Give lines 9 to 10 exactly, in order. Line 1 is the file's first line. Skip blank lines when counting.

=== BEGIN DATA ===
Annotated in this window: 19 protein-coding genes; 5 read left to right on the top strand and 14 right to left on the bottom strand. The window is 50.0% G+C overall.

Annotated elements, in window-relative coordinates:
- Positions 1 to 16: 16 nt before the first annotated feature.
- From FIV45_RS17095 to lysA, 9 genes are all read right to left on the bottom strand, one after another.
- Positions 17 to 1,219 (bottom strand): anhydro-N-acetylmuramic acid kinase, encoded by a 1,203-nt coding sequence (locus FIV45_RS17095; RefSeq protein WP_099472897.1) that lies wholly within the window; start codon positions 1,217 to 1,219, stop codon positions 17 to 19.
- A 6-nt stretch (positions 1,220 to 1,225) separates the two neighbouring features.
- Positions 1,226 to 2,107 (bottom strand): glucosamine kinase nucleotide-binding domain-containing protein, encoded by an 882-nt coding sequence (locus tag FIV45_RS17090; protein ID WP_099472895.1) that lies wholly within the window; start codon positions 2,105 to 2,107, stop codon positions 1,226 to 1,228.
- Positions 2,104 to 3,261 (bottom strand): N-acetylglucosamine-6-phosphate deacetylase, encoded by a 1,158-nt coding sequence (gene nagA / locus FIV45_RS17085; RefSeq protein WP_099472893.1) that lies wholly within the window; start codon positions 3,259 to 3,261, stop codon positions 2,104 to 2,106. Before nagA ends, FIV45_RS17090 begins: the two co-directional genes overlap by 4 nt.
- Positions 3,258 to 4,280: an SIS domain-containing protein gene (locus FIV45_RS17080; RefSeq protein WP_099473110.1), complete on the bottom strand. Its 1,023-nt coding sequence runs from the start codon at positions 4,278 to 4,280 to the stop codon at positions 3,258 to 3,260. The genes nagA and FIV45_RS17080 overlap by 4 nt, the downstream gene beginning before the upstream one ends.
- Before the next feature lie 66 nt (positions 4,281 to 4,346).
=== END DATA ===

- Positions 3,258 to 4,280: an SIS domain-containing protein gene (locus FIV45_RS17080; RefSeq protein WP_099473110.1), complete on the bottom strand. Its 1,023-nt coding sequence runs from the start codon at positions 4,278 to 4,280 to the stop codon at positions 3,258 to 3,260. The genes nagA and FIV45_RS17080 overlap by 4 nt, the downstream gene beginning before the upstream one ends.
- Before the next feature lie 66 nt (positions 4,281 to 4,346).